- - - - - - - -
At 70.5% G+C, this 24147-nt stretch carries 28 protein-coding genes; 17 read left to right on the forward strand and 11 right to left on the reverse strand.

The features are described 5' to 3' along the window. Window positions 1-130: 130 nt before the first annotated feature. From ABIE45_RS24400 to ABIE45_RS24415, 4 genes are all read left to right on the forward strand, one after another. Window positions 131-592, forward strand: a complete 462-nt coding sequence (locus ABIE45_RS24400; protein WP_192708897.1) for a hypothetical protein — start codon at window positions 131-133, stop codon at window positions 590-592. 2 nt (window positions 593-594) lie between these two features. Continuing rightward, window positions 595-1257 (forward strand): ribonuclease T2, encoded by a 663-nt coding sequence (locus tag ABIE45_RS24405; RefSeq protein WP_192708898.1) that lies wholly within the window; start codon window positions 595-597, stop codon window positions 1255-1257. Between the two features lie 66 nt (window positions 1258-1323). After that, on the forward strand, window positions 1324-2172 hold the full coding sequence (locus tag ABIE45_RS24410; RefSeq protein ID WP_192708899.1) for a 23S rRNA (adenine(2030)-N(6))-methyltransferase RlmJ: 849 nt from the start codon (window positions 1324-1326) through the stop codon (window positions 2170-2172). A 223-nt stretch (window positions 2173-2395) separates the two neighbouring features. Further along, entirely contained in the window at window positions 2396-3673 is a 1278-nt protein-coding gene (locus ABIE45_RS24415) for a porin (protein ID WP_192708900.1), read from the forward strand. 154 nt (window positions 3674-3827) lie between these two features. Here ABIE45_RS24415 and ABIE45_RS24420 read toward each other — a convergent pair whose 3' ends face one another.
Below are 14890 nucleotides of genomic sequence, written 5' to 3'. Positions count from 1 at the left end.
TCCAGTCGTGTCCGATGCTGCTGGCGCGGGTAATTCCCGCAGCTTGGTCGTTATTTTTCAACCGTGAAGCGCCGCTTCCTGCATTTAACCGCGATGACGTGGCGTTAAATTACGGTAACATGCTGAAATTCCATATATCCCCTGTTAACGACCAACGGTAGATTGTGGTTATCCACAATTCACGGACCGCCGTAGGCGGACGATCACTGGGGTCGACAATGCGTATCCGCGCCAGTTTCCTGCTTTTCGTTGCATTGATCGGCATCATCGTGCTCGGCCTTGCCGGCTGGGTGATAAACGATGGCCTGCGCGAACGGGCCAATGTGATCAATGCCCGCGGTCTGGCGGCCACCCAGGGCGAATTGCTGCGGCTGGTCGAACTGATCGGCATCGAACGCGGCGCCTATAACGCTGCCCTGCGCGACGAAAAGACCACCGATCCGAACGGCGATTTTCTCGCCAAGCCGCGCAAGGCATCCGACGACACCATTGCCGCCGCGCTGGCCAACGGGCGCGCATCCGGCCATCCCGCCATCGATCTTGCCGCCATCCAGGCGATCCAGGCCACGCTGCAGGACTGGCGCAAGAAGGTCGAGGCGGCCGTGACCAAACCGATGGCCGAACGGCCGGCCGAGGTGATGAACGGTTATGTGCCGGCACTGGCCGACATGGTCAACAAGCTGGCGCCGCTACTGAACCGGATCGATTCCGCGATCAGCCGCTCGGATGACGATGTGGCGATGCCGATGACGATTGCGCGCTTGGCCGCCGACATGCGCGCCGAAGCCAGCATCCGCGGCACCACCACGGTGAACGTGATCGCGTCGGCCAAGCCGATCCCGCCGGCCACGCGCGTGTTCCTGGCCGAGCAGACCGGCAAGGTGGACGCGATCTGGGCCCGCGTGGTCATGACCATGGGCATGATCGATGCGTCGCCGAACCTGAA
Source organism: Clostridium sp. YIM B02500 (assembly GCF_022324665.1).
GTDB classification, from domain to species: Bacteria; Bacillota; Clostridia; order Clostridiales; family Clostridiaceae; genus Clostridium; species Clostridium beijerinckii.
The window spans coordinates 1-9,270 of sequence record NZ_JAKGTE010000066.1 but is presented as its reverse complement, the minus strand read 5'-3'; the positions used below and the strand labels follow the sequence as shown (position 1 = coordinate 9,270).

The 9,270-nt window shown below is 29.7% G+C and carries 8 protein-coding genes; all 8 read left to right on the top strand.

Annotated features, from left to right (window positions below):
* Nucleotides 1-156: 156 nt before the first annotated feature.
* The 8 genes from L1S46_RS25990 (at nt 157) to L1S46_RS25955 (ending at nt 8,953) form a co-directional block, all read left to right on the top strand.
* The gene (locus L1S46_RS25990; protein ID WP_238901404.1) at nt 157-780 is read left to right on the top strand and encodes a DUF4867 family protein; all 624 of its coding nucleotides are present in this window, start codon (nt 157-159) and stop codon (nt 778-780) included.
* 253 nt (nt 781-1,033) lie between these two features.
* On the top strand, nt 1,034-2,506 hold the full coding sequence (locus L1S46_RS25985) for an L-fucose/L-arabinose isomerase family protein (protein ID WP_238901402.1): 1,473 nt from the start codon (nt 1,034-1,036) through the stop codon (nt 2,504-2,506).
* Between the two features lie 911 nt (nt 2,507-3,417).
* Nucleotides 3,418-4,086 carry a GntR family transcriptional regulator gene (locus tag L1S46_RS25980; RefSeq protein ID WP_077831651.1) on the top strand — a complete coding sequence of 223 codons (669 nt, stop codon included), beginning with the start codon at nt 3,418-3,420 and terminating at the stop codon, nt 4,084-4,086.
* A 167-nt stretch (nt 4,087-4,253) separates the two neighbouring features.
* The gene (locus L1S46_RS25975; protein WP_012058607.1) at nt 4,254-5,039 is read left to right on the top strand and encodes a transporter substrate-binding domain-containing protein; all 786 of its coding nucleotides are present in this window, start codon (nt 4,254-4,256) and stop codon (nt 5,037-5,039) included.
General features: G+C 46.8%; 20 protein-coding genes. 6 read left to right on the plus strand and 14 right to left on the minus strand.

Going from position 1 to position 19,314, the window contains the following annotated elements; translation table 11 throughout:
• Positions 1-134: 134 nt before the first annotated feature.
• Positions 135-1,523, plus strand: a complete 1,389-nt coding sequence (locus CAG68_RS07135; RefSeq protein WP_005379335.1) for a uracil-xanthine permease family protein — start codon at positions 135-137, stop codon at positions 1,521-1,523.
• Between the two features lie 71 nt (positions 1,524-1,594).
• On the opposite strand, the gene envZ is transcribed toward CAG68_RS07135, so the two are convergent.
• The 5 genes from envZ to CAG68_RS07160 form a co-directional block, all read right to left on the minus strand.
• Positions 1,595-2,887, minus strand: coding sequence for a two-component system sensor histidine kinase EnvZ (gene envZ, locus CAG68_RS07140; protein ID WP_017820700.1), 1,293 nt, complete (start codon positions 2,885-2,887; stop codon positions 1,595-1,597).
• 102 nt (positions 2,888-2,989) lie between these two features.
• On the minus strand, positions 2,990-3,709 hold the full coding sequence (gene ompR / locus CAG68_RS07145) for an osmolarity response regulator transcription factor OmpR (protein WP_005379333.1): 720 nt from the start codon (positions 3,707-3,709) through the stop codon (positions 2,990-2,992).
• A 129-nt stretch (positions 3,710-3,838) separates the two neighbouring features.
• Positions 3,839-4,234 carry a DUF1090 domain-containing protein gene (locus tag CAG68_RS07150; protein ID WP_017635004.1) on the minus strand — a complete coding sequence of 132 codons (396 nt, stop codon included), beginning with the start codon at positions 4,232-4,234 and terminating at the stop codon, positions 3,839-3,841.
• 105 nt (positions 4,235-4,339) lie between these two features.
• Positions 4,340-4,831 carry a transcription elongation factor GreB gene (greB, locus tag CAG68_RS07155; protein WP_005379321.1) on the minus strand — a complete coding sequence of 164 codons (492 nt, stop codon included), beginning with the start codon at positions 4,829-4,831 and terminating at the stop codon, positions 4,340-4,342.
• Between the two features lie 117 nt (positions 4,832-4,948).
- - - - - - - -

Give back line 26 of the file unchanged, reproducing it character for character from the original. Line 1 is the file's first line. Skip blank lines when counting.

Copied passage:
• Positions 1,595-2,887, minus strand: coding sequence for a two-component system sensor histidine kinase EnvZ (gene envZ, locus CAG68_RS07140; protein ID WP_017820700.1), 1,293 nt, complete (start codon positions 2,885-2,887; stop codon positions 1,595-1,597).